Visitation Issue: My Child Does Not Want to Visit!
The Visitation Chronicles: Part 3- My Child Doesn’t Want to Visit the Other Parent!
By M. J. Goodwin
A very common question in my Family Court practice is “do I have to make my child go for visitation?” The answer to the question depends on many factors. First, is there a Court order? If not, the next question is whether or not the parents are married. If they are married, the parents have equal rights to the children. These situations can be difficult, particularly if the parents have resorted to “snatching” the child from each other or are keeping the child from each other. If the parents are not married, and there is no court order, the mother is the custodial parent by operation of law. In such situations, obtaining a temporary order to address visitation is the best remedy. But once there is a court order, even a temporary order, the short answer becomes “yes, you must make the child go for visitation.”
As a practical matter, unless there is child abuse or real neglect, parental drug use or alcohol abuse, parental mental illness, or parental criminal behavior, it is most often in the child’s best interest to spend significant amounts of time with both parents. So, as a practical matter, it becomes important to understand why a child is saying he or she doesn’t want to go for visitation.
1. Is the child simply telling you what he thinks you want to hear? The child is not stupid and is aware of the conflict. He may simply believe you don’t want him to go, so he says what he thinks you want to hear. This a very real problem in many cases. Only a skilled Guardian ad Litem or therapist will get to the bottom of this sort of problem. Once identified, the solution to this problem is for the custodial parent, by both words and actions, to convey that she or he wants the child to visit the non-custodial parent.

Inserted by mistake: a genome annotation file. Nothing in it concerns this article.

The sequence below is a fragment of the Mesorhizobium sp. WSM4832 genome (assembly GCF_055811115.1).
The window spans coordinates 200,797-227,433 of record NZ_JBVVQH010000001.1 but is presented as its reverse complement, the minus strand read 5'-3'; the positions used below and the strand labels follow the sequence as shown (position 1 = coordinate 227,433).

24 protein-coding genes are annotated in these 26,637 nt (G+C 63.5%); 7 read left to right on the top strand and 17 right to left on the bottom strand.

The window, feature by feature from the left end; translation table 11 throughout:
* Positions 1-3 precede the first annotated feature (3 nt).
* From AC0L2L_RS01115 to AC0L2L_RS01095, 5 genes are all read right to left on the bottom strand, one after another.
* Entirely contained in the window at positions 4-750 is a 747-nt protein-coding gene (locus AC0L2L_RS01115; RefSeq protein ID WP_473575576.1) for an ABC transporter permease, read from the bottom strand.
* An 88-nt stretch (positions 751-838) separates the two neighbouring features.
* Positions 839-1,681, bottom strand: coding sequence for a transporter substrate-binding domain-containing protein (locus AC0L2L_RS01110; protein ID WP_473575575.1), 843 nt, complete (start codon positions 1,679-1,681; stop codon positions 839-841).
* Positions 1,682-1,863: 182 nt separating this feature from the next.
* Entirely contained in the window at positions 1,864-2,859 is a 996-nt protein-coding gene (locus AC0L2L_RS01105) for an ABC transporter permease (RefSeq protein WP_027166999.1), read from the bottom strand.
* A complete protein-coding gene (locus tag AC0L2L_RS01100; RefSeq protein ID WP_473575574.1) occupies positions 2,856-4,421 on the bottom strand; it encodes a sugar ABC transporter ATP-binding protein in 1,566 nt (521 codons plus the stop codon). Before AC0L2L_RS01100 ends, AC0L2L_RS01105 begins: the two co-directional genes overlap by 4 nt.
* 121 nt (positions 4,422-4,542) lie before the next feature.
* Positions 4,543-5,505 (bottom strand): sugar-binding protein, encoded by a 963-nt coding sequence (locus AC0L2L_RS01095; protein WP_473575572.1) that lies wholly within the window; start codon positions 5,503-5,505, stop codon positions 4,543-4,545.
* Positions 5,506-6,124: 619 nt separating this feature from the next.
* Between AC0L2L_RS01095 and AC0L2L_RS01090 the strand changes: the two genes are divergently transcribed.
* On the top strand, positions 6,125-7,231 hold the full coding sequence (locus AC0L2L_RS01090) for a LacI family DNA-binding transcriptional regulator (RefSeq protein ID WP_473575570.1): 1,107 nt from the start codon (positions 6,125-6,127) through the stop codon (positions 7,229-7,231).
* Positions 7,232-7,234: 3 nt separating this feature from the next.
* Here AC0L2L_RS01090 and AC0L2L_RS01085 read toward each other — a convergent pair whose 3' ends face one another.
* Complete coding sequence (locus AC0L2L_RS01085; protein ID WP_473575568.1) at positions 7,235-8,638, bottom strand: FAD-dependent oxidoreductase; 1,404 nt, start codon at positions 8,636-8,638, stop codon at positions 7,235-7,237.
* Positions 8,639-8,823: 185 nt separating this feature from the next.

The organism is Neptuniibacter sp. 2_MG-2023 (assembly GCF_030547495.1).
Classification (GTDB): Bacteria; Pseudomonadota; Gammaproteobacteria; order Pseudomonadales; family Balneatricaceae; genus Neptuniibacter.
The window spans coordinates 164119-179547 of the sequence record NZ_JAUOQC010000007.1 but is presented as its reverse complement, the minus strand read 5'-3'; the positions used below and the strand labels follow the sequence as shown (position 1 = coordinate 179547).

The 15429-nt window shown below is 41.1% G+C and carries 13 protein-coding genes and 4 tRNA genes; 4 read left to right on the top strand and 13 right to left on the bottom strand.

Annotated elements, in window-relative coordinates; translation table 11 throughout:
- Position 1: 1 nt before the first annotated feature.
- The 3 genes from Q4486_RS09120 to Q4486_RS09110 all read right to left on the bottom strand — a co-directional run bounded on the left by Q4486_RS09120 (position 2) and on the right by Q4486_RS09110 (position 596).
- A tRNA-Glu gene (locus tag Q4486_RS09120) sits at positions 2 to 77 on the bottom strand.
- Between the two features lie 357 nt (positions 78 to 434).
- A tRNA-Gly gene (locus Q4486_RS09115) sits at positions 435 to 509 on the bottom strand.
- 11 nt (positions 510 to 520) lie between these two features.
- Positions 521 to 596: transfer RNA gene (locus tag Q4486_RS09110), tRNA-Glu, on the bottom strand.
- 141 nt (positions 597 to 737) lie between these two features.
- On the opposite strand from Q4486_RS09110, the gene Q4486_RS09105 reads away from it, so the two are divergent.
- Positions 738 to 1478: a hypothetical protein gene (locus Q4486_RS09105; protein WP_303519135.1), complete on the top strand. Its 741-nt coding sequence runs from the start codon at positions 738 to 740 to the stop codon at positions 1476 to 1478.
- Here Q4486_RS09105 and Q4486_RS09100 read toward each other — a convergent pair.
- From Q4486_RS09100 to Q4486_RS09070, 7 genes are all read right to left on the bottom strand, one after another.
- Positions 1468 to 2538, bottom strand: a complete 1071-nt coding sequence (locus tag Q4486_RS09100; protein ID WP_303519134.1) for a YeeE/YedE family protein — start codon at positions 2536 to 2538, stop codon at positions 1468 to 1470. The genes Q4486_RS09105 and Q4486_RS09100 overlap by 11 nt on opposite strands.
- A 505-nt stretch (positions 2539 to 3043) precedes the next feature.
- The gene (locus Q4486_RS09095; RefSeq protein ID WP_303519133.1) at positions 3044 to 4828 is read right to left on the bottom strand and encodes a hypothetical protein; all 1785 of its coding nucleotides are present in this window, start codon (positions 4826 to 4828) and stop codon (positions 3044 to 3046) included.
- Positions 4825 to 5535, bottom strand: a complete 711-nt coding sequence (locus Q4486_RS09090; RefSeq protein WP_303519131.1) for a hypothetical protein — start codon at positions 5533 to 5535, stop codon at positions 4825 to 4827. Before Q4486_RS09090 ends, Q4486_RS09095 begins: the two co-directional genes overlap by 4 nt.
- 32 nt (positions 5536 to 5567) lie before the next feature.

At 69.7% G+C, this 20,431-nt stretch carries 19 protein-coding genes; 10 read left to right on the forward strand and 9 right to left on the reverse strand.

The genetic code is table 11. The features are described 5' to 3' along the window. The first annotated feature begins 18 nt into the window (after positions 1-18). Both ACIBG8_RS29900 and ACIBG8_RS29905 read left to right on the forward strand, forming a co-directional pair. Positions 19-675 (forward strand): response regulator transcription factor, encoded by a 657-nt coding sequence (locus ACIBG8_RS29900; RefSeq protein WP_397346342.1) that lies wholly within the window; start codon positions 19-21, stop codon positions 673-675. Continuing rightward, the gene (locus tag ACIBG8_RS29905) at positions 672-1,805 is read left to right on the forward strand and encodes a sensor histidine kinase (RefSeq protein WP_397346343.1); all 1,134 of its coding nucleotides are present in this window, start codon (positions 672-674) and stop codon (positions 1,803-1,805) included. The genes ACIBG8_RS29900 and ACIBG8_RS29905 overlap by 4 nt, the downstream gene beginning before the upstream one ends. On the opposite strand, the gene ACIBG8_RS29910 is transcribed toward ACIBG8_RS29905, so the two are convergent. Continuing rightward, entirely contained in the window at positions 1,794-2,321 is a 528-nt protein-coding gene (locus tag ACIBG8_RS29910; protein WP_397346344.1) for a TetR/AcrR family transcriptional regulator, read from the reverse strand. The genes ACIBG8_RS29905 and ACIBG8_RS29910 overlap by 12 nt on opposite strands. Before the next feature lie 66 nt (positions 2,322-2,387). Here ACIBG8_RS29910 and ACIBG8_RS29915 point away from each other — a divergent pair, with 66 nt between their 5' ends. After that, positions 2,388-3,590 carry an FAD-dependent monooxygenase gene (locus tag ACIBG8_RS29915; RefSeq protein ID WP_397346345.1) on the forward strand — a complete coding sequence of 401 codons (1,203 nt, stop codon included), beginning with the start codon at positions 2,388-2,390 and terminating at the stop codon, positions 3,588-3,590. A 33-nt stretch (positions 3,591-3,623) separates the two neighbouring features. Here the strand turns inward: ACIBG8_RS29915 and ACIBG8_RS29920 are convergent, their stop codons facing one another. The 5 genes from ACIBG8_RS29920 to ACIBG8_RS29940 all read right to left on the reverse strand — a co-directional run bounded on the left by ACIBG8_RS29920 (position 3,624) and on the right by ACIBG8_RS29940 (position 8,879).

2. Is the child traumatized by the separation and the resulting conflict? If every visitation exchange is an ordeal, it’s no wonder the child doesn’t want to go. The solution in these situations may be to limit parental interaction by doing the exchange at school or having surrogates handle the exchange. Older children may drive themselves. Think outside the box. Find solutions to make the child more comfortable.
3. Does the child have different rules at each house? Such a situation can cause confusion and stress and may result in reluctance or refusal to visit. The solution here is co-parenting and establishing similar rules. This requires co-operation and may be difficult for warring parents.
4. Does the child have a good relationship with both parents? If not, then working on building relationships may be in order. A therapist may be needed for this.
This list is in no way exhaustive of potential problems and solutions. A child who refuses to visit can pose a significant problem, both for the custodial parent, who could be held in contempt and potentially jailed, and for the visiting parent, who is losing valuable time with a beloved child.
A skilled Family Court attorney may be needed to help craft workable solutions to the problem of a child that refuses to visit.
M. J. Goodwin can be reached by emailing firstname.lastname@example.org